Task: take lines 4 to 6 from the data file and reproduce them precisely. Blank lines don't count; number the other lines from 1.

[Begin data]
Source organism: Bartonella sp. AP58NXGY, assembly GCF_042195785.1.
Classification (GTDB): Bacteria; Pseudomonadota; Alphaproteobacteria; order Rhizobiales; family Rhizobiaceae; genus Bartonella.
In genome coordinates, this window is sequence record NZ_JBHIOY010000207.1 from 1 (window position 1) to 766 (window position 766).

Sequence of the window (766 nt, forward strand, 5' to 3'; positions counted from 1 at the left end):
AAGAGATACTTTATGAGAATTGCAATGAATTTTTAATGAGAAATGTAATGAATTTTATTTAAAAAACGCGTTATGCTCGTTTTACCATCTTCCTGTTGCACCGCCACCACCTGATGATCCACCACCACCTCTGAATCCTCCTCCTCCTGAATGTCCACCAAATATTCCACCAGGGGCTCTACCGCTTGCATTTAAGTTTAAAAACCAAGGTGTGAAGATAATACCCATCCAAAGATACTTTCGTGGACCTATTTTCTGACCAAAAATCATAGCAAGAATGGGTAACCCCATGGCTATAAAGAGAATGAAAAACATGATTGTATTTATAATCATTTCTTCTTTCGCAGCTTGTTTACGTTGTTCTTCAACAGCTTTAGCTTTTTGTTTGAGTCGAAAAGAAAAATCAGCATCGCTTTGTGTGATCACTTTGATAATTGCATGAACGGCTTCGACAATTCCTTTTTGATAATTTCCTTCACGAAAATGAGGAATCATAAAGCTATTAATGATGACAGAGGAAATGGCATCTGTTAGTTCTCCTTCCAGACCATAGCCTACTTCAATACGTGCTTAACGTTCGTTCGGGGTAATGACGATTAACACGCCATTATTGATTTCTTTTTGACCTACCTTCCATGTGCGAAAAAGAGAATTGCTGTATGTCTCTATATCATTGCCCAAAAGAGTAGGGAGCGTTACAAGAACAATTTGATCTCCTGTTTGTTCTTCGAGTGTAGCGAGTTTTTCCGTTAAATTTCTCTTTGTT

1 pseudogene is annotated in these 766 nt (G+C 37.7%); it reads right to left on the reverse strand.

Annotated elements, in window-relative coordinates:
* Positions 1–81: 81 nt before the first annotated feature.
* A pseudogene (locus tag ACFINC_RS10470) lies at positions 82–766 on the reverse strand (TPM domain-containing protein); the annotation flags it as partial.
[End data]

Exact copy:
Sequence of the window (766 nt, forward strand, 5' to 3'; positions counted from 1 at the left end):
AAGAGATACTTTATGAGAATTGCAATGAATTTTTAATGAGAAATGTAATGAATTTTATTTAAAAAACGCGTTATGCTCGTTTTACCATCTTCCTGTTGCACCGCCACCACCTGATGATCCACCACCACCTCTGAATCCTCCTCCTCCTGAATGTCCACCAAATATTCCACCAGGGGCTCTACCGCTTGCATTTAAGTTTAAAAACCAAGGTGTGAAGATAATACCCATCCAAAGATACTTTCGTGGACCTATTTTCTGACCAAAAATCATAGCAAGAATGGGTAACCCCATGGCTATAAAGAGAATGAAAAACATGATTGTATTTATAATCATTTCTTCTTTCGCAGCTTGTTTACGTTGTTCTTCAACAGCTTTAGCTTTTTGTTTGAGTCGAAAAGAAAAATCAGCATCGCTTTGTGTGATCACTTTGATAATTGCATGAACGGCTTCGACAATTCCTTTTTGATAATTTCCTTCACGAAAATGAGGAATCATAAAGCTATTAATGATGACAGAGGAAATGGCATCTGTTAGTTCTCCTTCCAGACCATAGCCTACTTCAATACGTGCTTAACGTTCGTTCGGGGTAATGACGATTAACACGCCATTATTGATTTCTTTTTGACCTACCTTCCATGTGCGAAAAAGAGAATTGCTGTATGTCTCTATATCATTGCCCAAAAGAGTAGGGAGCGTTACAAGAACAATTTGATCTCCTGTTTGTTCTTCGAGTGTAGCGAGTTTTTCCGTTAAATTTCTCTTTGTT

1 pseudogene is annotated in these 766 nt (G+C 37.7%); it reads right to left on the reverse strand.